I've seen Django Unchained twice now. After the second viewing, I looked back through the notes I'd made after the first, and realised that most of them were now useless. As with a lot of Quentin Tarantino's work, it takes more than one watch to fully form an opinion, but in this case I'd changed my mind almost entirely. I read back through them, crossing out complaints regarding its lengthy, meandering scenes and its jarring refusal to end at its obvious conclusion. But I understand these things better now for what they are: exercises in character development that make this one of its author's richest and most engaging works.
One of the cardinal sins of film journalism is that you must never call a film 'boring' – professionalism dictates that there must be a more accurate way of singling out the movie's flaws; a more apt way of summing up why it disappoints. A dull script, perhaps, or flat performances. But no. There is no better way to summarise the ways in which Clint Eastwood's Hoover biopic fails: J. Edgar is just fucking boring. It just is. It looks boring, it sounds boring, it feels boring, it IS boring.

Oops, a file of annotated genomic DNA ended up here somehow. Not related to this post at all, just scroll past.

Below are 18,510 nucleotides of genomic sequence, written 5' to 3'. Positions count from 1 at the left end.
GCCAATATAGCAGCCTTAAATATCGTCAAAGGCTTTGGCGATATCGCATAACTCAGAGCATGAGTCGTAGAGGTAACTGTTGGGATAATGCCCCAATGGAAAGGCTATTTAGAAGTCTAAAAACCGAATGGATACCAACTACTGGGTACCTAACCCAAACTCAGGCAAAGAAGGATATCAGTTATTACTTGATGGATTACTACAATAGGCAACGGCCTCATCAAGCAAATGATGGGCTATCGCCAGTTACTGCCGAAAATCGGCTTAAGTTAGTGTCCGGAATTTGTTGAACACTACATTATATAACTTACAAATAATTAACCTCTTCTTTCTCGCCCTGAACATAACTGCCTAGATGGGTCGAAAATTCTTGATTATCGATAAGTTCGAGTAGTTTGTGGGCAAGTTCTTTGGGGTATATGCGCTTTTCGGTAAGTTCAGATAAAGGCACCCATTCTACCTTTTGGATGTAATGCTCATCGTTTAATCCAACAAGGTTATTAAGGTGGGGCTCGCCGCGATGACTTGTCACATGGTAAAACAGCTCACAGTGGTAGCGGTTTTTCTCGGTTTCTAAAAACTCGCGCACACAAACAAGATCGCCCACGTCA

I'm lucky enough to have awards screeners sent to my doorstep - or, more accurately, my letterbox - and sometimes the films haven't even been released in the UK yet. Look Mum, I've finally made it! Here are my first, unofficial opinions on Clint Eastwood's Hoover biopic, J. Edgar.
Hopefully by now, you'll have already seen and begun to digest Inception. If you haven't, go and stand in the corner while I heap my shame upon you. Better, go and watch it, then go and stand in the corner. You can digest it while I heap my shame upon you.